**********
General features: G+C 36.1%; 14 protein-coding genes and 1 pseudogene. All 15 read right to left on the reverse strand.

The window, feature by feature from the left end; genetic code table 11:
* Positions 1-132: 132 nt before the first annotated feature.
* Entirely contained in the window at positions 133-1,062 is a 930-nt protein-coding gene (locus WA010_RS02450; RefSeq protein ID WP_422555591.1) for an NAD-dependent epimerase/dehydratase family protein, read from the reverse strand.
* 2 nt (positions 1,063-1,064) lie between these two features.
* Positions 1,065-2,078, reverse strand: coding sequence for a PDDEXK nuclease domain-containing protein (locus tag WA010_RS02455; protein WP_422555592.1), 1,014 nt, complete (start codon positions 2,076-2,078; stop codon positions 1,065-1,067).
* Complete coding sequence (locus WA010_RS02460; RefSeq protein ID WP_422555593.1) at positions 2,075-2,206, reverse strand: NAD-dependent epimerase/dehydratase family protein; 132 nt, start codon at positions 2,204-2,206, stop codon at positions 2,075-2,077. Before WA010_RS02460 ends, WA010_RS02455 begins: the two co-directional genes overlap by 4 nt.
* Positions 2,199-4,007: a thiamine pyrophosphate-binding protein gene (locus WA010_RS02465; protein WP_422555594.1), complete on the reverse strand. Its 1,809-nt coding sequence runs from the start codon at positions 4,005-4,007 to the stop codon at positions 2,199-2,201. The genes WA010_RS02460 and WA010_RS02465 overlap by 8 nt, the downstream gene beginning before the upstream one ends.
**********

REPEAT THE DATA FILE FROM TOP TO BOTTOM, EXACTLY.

General features: G+C 36.1%; 14 protein-coding genes and 1 pseudogene. All 15 read right to left on the reverse strand.

The window, feature by feature from the left end; genetic code table 11:
* Positions 1-132: 132 nt before the first annotated feature.
* Entirely contained in the window at positions 133-1,062 is a 930-nt protein-coding gene (locus WA010_RS02450; RefSeq protein ID WP_422555591.1) for an NAD-dependent epimerase/dehydratase family protein, read from the reverse strand.
* 2 nt (positions 1,063-1,064) lie between these two features.
* Positions 1,065-2,078, reverse strand: coding sequence for a PDDEXK nuclease domain-containing protein (locus tag WA010_RS02455; protein WP_422555592.1), 1,014 nt, complete (start codon positions 2,076-2,078; stop codon positions 1,065-1,067).
* Complete coding sequence (locus WA010_RS02460; RefSeq protein ID WP_422555593.1) at positions 2,075-2,206, reverse strand: NAD-dependent epimerase/dehydratase family protein; 132 nt, start codon at positions 2,204-2,206, stop codon at positions 2,075-2,077. Before WA010_RS02460 ends, WA010_RS02455 begins: the two co-directional genes overlap by 4 nt.
* Positions 2,199-4,007: a thiamine pyrophosphate-binding protein gene (locus WA010_RS02465; protein WP_422555594.1), complete on the reverse strand. Its 1,809-nt coding sequence runs from the start codon at positions 4,005-4,007 to the stop codon at positions 2,199-2,201. The genes WA010_RS02460 and WA010_RS02465 overlap by 8 nt, the downstream gene beginning before the upstream one ends.